Tokyo Game Show starts slow

Exhibitors, booths, new titles all down at quiet opening

TOKYO -- A noticeably subdued Tokyo Game Show opened Thursday, with the first-ever recorded drops in the numbers of exhibitors, booths and new titles at the event, despite a sharp increase in overseas companies attending.

The lack of a new console, a shortage of new tentpole game releases and tough economic conditions all appear to be playing their part.

The domestic industry has been particularly hard hit, and for the first time foreign exhibitors outnumbered Japanese firms, 92 to 88.

An increased presence on the floors of the huge Makuhari Messe's convention halls was in evidence from China, Taiwan, Canada and the Nordic countries.

Overall though, the number of booth units was down nearly a quarter to 1,367, with noticeable absences including Electronic Arts and mobile phone operator au.

A spokesperson for the organizers said, "A number of mergers between Japanese software companies this year has also reduced exhibitors."

The number of new titles on display this year was down to 758, from last year's record 879, with more games released for more than one console than ever before.

Ubisoft, which releases titles on all consoles, is demonstrating titles including "Avatar: the Game" -- though a strict "no cameras" policy was being enforced by the company's staff around screens of the game.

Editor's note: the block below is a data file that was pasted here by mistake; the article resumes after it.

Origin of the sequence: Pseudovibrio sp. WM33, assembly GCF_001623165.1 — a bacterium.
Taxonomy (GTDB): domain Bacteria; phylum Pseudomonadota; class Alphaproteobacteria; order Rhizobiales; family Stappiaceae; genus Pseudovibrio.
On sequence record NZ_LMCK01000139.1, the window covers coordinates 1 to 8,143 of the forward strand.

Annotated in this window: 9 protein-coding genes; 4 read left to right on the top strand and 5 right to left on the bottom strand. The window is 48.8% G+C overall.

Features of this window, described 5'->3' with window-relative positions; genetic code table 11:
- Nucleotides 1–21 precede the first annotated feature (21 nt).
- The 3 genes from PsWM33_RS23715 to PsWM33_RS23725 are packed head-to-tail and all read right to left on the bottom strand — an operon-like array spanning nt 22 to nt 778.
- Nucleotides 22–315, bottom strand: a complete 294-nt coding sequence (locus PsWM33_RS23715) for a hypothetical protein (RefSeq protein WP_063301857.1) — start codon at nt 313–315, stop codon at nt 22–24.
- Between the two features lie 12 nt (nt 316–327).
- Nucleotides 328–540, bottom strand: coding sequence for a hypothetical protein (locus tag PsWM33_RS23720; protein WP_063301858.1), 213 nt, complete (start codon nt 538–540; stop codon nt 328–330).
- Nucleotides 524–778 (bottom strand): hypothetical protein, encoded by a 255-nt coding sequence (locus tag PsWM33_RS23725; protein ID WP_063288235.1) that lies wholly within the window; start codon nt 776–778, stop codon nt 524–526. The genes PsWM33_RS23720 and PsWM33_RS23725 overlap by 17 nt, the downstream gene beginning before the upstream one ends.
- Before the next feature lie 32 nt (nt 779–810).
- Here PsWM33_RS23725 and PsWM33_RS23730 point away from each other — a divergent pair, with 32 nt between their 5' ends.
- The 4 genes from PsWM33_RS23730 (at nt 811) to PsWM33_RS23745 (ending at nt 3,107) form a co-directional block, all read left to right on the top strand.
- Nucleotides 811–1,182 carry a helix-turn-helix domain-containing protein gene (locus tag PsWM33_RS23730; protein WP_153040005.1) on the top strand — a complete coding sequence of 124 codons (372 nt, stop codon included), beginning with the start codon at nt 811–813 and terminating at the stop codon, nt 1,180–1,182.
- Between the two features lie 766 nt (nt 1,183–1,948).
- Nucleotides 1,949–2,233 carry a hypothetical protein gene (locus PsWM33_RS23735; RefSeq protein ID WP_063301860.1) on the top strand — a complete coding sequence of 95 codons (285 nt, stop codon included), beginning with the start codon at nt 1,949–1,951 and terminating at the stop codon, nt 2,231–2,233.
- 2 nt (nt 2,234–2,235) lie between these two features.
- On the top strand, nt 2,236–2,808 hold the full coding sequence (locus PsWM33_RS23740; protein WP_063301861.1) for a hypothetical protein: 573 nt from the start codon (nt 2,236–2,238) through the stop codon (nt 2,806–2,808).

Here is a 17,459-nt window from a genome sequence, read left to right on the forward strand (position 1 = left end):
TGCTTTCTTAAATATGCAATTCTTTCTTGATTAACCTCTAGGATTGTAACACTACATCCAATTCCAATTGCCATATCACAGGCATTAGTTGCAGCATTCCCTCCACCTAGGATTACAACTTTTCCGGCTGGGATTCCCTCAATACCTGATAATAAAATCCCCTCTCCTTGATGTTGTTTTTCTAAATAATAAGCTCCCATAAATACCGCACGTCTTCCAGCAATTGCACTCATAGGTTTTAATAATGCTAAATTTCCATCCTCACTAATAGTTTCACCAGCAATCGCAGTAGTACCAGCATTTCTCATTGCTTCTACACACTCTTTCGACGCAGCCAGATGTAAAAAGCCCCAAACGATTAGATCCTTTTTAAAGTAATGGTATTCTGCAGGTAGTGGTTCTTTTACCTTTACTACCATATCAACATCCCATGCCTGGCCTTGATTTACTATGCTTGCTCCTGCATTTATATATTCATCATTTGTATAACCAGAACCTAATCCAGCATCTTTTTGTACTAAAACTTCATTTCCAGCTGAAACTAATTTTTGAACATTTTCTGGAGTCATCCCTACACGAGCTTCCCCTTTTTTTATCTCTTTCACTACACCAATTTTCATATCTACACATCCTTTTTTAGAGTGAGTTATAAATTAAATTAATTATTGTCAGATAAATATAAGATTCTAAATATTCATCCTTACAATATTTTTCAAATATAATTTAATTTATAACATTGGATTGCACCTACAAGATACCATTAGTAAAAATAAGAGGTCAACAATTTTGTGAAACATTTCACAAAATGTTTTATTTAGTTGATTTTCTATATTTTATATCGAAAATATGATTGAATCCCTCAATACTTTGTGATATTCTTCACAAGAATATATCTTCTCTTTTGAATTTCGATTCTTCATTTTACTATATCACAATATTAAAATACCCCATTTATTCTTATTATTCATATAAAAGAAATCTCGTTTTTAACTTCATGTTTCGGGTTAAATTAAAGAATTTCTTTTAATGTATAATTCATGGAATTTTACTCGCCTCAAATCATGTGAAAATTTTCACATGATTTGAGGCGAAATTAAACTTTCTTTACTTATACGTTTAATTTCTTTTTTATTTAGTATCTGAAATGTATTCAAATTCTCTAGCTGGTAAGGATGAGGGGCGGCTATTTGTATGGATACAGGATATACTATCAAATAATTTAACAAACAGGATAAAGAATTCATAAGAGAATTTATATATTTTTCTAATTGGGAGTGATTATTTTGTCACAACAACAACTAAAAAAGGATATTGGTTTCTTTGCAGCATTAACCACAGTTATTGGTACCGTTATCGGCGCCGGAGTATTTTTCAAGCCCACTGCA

The opening keynote address was by Sony Computer Entertainment head honcho Kaz Hirai, although there was little in his speech that hadn't already been heard at E3 in Los Angeles or gamescom in Cologne.

Gamers hoping for a demo of the new Motion Controller -- Sony's answer to the Wii's sensor controls -- were disappointed, as Hirai simply changed the color of the light bulblike top of the unit.

Hirai announced that the latest version of the PlayStation 3 had sold a million units in the three weeks since its release, and emphasized how important nongame downloadable content, primarily video, is to Sony's networked consoles.

Tokyo Game Show runs through Sunday, and organizers will be hoping to avoid a significant drop in visitor numbers from last year's record 194,288.